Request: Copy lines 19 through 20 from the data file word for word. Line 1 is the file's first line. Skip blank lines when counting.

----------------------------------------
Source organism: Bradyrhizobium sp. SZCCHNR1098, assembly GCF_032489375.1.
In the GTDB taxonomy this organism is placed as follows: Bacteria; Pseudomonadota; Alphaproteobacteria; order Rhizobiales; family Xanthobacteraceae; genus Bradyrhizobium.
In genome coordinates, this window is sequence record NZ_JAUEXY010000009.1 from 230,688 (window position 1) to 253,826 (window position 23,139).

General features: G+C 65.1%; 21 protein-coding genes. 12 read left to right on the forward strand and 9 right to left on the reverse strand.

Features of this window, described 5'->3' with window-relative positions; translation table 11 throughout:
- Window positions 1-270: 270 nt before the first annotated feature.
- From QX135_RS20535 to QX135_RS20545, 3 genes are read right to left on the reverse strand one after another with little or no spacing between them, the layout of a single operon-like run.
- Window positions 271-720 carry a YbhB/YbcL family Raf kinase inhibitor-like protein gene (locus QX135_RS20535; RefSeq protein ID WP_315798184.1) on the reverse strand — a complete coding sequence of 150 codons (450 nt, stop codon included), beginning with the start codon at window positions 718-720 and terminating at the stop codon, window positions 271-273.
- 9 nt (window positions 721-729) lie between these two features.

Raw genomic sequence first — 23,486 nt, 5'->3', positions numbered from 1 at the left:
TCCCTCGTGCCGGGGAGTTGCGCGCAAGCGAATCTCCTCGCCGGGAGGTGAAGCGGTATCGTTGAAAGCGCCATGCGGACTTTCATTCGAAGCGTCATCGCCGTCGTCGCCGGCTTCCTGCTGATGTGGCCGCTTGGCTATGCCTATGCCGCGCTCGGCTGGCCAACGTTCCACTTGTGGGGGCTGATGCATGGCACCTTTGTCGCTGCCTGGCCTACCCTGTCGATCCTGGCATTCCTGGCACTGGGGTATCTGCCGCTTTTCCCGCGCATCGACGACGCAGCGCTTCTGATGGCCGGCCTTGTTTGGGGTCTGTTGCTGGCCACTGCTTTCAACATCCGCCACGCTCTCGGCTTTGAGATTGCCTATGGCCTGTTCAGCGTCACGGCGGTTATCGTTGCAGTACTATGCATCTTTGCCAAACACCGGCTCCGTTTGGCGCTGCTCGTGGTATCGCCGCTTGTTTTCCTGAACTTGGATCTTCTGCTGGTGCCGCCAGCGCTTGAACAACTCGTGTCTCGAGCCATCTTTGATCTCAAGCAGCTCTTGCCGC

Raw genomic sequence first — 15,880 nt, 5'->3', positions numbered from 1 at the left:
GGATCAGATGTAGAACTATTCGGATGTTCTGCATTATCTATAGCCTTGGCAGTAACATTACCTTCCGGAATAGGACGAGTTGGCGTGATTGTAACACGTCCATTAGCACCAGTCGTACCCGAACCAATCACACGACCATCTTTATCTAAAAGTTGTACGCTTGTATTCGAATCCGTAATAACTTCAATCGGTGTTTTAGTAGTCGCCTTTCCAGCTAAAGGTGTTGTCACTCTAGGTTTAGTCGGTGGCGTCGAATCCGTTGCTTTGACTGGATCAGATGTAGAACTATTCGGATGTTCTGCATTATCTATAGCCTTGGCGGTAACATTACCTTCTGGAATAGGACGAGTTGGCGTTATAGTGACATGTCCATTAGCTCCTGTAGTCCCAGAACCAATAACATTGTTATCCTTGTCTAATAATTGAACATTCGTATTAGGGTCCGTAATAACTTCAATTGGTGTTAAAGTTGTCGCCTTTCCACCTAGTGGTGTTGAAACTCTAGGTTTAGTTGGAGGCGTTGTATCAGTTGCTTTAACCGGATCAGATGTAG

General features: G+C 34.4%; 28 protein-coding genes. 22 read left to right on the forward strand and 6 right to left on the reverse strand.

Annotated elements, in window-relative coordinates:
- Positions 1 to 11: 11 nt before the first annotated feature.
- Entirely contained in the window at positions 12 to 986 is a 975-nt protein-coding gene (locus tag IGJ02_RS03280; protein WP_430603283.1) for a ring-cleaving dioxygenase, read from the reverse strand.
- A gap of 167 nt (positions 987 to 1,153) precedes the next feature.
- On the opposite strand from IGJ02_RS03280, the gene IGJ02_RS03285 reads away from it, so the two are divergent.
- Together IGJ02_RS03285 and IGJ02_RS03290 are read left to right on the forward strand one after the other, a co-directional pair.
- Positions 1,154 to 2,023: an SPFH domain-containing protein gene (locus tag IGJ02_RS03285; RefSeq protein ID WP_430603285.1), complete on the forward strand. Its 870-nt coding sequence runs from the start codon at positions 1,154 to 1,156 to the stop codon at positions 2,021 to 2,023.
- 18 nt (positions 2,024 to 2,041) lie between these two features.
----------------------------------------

- On the opposite strand from IGJ02_RS03280, the gene IGJ02_RS03285 reads away from it, so the two are divergent.
- Together IGJ02_RS03285 and IGJ02_RS03290 are read left to right on the forward strand one after the other, a co-directional pair.